The volume really comes into its own with a series of groundbreaking essays that explode any neat assumptions based on an Anglophone transatlantic model. Joyce D. Goodfriend’s examination of the Dutch book trade in colonial New York City rewrites the demographics of eighteenth-century readers and their books’ complex and sophisticated global networks of exchange. The ongoing currency of Latin and Greek with their capacity to link and symbolically legitimate communities, both old and new, is the focus of James Raven’s far-reaching and masterful essay which exemplifies the potential and power of understanding the role of language in shaping cultural authority. In a more focused example, Sandra Guardini T. Vasconelos reveals how English novels influenced Brazilian writers through a complex process of French and Portuguese inter-translation. And rounding out the Latino contributions, Eugenia Roldán Vera demonstrates superbly how the early nineteenth-century Western European trade in educational textbooks to Mexico, Argentina, Chile, and the Columbian confederation, plus the importation of the monitorial pedagogical system by Spanish American elites has impacted both education and politics to this day.
The entire volume would not be complete without either an explicit focus on those technologies that facilitated communication or instances of the how those technologies enabled the reverse migration of ideas, values, and business practices. Aileen Fyfe’s account of how the Chambers’ publishing dynasty developed and retained a significant American market edge through the early adoption of steam printing demonstrates just what a successful formula this Edinburgh firm found in exploiting the potential of new communication technologies and networks. Likewise, according to Robert J. Scholnick, the steam press and the steamship combined to fashion a voice for the anti-slavery movement that was sustained over time and ultimately eclipsed the great Atlantic divide. Finally, in an expository tour de force, Michael O’Connor reveals that fraternal ties between Belfast and Philadelphia printers and booksellers reshaped the meaning of the local and enabled an Irish provincial entrepreneur to challenge the collective power of the Dublin book trades.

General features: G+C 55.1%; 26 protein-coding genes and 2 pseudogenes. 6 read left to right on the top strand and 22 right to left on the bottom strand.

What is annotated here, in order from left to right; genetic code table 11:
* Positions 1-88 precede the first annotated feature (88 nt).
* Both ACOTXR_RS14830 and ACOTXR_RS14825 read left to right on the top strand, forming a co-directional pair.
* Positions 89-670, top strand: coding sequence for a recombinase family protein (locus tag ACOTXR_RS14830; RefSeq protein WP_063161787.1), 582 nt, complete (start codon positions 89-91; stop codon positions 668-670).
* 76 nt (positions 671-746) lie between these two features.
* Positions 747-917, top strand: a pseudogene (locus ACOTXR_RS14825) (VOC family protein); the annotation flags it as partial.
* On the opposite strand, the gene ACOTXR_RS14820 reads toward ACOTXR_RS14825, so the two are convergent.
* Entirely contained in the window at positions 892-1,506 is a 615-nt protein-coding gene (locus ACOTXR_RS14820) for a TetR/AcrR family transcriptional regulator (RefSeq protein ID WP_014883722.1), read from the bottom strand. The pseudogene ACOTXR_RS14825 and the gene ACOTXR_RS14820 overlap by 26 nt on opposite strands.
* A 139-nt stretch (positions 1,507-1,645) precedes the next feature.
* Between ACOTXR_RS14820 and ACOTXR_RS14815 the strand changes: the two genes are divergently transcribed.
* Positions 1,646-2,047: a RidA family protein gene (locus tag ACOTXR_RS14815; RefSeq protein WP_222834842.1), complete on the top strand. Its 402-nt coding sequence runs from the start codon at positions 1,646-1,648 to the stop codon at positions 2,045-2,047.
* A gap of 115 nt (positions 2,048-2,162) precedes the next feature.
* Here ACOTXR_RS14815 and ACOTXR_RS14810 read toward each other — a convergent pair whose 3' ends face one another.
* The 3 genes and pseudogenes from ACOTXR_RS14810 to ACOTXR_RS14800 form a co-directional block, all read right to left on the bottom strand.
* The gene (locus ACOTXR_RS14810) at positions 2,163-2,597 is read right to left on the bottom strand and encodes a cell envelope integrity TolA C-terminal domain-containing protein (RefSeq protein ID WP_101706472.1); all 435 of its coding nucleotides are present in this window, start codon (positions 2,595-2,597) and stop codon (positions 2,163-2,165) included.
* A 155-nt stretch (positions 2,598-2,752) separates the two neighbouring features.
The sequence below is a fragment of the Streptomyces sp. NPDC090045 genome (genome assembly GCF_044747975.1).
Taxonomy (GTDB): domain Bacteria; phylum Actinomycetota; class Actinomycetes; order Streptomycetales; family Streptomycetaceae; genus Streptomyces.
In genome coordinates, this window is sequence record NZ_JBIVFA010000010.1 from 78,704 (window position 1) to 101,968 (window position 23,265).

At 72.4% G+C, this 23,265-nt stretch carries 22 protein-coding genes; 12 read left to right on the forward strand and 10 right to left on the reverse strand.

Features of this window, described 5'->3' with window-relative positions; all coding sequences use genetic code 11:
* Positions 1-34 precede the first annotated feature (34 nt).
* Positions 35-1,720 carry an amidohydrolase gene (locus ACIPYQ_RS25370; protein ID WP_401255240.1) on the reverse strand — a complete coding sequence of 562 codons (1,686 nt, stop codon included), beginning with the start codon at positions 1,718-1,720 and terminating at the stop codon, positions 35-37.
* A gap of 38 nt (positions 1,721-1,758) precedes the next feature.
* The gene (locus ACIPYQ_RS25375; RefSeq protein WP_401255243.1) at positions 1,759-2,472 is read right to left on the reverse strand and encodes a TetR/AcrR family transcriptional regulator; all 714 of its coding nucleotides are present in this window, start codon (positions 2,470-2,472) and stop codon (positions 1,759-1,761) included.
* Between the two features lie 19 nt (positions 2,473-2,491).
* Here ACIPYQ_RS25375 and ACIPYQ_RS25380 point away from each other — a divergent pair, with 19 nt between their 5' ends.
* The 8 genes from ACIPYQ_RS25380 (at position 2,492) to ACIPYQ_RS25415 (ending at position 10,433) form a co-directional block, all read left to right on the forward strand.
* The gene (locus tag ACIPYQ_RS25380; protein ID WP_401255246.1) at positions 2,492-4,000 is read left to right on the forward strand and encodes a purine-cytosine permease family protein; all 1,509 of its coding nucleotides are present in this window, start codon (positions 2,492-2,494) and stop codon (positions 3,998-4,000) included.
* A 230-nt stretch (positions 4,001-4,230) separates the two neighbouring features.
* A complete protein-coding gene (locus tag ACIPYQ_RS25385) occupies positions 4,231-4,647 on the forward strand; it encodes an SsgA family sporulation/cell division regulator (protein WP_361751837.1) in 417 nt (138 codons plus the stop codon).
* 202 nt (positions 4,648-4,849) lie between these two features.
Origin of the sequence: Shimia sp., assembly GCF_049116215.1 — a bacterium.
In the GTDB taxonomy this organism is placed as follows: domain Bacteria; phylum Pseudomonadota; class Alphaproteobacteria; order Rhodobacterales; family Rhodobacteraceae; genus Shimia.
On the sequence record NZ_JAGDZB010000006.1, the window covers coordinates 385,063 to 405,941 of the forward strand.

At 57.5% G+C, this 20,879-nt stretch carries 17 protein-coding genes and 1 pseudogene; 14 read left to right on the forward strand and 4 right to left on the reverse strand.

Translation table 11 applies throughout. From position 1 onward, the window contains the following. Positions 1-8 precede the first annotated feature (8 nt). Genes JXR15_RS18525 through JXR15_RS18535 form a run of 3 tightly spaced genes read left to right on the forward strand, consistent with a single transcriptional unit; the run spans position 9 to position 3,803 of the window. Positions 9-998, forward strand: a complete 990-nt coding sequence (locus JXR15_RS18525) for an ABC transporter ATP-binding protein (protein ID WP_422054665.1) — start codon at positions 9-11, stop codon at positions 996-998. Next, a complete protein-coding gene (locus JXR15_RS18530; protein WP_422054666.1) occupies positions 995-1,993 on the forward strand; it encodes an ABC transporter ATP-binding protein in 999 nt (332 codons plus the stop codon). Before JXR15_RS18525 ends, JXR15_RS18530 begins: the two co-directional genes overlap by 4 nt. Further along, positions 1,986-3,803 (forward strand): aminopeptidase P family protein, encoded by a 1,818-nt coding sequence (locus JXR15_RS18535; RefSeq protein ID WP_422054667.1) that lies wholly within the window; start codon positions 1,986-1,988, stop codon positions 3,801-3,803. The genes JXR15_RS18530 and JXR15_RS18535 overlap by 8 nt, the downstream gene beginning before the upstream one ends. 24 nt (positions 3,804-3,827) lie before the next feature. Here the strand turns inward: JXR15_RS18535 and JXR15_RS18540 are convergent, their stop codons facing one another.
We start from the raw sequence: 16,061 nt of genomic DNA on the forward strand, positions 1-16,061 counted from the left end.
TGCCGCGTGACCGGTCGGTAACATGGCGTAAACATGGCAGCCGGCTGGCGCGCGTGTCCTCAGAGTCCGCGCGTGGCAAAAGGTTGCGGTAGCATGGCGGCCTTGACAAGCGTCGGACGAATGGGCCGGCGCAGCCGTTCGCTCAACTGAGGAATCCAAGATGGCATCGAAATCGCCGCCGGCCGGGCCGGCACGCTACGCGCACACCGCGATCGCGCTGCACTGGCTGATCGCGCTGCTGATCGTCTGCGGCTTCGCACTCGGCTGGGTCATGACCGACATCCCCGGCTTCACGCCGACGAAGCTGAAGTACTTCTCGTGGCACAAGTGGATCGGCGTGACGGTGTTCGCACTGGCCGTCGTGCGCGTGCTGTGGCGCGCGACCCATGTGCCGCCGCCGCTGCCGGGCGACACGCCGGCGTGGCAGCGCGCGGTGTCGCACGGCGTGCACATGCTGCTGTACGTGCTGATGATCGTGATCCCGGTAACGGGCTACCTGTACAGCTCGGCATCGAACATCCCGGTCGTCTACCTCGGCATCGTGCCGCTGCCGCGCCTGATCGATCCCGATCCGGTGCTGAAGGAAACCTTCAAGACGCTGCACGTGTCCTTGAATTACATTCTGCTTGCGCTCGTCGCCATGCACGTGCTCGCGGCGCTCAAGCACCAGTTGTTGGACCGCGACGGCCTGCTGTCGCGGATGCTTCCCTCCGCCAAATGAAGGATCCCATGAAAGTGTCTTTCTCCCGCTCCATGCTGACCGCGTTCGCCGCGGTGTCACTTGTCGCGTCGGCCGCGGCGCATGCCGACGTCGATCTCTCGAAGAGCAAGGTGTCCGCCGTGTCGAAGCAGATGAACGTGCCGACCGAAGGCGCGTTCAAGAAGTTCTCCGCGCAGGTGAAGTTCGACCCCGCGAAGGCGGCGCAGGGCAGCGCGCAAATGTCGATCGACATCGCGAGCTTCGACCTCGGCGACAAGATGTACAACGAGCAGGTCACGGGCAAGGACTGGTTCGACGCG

Howsam and Raven’s “new history of trans-oceanic livres sans frontières” (p. 1) aspires to unsettling some key assumptions, analytical frameworks, and terms of engagement with the scholarly industry of transatlantic studies. Yet, by proposing the existence of “transatlanticism,” (p. 17) or as Hunter terms it “an Atlantic history paradigm” (p. 64), a species of exceptionalism creeps in the back door to replace the national bias of book history the editors are at pains to refute. With scholars currently engaged in international research programmes on the Indian Ocean World, the Baltic Sea World, and the Pacific World, such exceptionalism, it can be argued, is symptomatic of the maturity of the field of transatlantic studies even as it reinforces, yet again, the role of Europe in the colonisation of the Americas. However, as many of the essays in this collection demonstrate, reciprocity and mutual impact offer a salubrious reminder of the two-way flow of cultural exchange. Howsam, Raven and their contributors deserve accolades for a collective and connected work that probes deeply the roots of Atlantic World studies, the transatlantic impulse, and how the study of communication forms whether book, manuscript, or speech links and fashions communities across distance and over time.